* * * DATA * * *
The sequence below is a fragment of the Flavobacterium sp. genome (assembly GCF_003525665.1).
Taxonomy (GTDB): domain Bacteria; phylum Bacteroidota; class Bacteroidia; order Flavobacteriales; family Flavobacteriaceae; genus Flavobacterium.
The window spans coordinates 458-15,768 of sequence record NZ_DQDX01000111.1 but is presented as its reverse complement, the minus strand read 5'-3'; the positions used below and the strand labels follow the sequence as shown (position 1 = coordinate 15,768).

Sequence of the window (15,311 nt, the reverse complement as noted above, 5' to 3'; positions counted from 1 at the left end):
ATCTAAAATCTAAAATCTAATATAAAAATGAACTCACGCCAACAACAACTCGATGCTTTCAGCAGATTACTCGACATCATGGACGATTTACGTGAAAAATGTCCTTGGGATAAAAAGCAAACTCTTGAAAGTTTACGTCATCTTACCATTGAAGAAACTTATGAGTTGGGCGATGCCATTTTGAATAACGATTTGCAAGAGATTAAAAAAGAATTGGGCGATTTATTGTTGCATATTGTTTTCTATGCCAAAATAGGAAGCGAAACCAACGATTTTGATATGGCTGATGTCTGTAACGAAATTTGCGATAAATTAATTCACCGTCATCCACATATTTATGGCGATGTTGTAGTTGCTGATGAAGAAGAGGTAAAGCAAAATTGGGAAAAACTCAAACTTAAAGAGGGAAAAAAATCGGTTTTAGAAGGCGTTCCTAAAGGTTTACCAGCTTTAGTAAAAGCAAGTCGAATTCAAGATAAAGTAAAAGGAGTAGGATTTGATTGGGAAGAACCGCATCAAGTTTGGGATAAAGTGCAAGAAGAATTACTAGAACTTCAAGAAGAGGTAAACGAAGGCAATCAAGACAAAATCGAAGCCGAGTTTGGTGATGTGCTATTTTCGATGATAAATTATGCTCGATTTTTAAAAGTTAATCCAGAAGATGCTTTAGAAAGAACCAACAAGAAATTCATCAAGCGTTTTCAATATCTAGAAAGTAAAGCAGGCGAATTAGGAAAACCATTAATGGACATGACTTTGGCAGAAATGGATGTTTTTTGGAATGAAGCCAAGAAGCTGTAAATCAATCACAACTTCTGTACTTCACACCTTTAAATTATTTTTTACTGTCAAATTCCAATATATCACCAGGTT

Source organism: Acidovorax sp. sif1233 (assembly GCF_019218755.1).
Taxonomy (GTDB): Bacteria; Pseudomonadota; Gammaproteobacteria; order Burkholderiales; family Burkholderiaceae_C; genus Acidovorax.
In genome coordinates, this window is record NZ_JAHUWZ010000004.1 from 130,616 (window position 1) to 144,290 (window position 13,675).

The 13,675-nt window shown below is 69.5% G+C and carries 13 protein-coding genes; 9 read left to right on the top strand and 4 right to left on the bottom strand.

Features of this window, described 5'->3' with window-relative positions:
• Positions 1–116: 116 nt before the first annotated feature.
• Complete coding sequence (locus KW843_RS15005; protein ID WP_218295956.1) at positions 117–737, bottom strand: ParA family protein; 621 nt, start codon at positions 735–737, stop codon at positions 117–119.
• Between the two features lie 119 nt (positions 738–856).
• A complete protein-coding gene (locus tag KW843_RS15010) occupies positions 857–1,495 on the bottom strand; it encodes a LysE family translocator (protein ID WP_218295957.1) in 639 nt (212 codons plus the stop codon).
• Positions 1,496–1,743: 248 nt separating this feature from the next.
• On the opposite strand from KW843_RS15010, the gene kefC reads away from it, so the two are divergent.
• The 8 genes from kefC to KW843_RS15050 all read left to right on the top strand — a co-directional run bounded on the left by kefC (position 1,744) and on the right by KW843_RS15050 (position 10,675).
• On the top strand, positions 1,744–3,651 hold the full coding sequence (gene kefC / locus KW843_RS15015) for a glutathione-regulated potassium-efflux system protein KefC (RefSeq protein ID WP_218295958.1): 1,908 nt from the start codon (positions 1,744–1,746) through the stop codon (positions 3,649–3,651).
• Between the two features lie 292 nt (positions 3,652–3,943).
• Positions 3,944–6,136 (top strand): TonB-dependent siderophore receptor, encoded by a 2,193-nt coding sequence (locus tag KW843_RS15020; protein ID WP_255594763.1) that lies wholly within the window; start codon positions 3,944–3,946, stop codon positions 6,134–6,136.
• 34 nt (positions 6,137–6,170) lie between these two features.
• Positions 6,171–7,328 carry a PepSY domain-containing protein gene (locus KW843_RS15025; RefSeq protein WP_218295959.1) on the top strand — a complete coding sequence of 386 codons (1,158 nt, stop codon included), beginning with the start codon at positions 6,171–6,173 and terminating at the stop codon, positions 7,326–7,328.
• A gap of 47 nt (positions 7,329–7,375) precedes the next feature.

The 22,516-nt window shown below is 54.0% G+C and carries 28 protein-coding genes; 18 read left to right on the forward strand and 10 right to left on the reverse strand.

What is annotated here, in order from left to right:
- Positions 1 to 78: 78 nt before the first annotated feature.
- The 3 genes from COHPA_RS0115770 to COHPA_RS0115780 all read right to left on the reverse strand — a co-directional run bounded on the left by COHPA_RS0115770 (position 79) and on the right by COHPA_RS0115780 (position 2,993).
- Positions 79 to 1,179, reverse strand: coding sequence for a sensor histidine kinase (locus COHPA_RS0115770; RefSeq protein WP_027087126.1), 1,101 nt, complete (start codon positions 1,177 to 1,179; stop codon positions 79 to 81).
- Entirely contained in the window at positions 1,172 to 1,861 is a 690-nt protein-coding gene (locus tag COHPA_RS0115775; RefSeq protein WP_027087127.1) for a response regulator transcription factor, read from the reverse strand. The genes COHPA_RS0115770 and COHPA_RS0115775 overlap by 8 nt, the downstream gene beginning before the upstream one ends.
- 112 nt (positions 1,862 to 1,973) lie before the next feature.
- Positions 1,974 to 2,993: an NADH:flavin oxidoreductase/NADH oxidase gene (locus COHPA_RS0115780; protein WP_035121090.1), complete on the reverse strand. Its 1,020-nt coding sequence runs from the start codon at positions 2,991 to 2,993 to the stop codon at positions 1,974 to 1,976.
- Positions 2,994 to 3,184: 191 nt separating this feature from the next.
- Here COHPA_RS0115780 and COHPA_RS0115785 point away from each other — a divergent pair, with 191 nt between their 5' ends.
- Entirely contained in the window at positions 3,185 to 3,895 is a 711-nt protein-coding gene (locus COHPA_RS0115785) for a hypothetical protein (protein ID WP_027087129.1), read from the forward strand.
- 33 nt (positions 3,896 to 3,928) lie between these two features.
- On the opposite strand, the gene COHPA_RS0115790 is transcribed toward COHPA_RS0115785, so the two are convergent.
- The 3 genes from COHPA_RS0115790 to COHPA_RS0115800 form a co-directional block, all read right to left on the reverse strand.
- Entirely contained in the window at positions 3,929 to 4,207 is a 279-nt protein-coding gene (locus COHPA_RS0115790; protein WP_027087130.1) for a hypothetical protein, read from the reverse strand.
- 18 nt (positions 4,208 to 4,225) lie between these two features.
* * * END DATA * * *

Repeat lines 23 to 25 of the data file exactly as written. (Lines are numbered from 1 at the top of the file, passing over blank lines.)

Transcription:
• A gap of 47 nt (positions 7,329–7,375) precedes the next feature.

The 22,516-nt window shown below is 54.0% G+C and carries 28 protein-coding genes; 18 read left to right on the forward strand and 10 right to left on the reverse strand.

What is annotated here, in order from left to right: